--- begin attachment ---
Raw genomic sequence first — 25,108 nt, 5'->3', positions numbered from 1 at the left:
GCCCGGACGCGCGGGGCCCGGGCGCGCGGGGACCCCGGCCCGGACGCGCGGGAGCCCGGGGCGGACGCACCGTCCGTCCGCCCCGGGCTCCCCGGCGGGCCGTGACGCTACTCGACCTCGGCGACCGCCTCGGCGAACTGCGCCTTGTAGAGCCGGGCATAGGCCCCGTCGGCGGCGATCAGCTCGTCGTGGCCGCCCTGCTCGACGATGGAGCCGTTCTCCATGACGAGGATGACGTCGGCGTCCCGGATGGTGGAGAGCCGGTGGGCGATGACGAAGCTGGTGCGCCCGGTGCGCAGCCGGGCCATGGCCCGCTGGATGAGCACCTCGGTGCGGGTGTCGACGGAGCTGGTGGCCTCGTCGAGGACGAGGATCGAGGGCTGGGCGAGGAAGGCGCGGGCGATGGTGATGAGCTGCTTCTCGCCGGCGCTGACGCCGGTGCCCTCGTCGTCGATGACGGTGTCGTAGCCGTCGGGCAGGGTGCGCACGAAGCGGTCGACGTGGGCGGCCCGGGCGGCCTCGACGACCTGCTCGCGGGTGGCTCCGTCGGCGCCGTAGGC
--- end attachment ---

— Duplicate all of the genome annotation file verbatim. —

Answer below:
Raw genomic sequence first — 25,108 nt, 5'->3', positions numbered from 1 at the left:
GCCCGGACGCGCGGGGCCCGGGCGCGCGGGGACCCCGGCCCGGACGCGCGGGAGCCCGGGGCGGACGCACCGTCCGTCCGCCCCGGGCTCCCCGGCGGGCCGTGACGCTACTCGACCTCGGCGACCGCCTCGGCGAACTGCGCCTTGTAGAGCCGGGCATAGGCCCCGTCGGCGGCGATCAGCTCGTCGTGGCCGCCCTGCTCGACGATGGAGCCGTTCTCCATGACGAGGATGACGTCGGCGTCCCGGATGGTGGAGAGCCGGTGGGCGATGACGAAGCTGGTGCGCCCGGTGCGCAGCCGGGCCATGGCCCGCTGGATGAGCACCTCGGTGCGGGTGTCGACGGAGCTGGTGGCCTCGTCGAGGACGAGGATCGAGGGCTGGGCGAGGAAGGCGCGGGCGATGGTGATGAGCTGCTTCTCGCCGGCGCTGACGCCGGTGCCCTCGTCGTCGATGACGGTGTCGTAGCCGTCGGGCAGGGTGCGCACGAAGCGGTCGACGTGGGCGGCCCGGGCGGCCTCGACGACCTGCTCGCGGGTGGCTCCGTCGGCGCCGTAGGC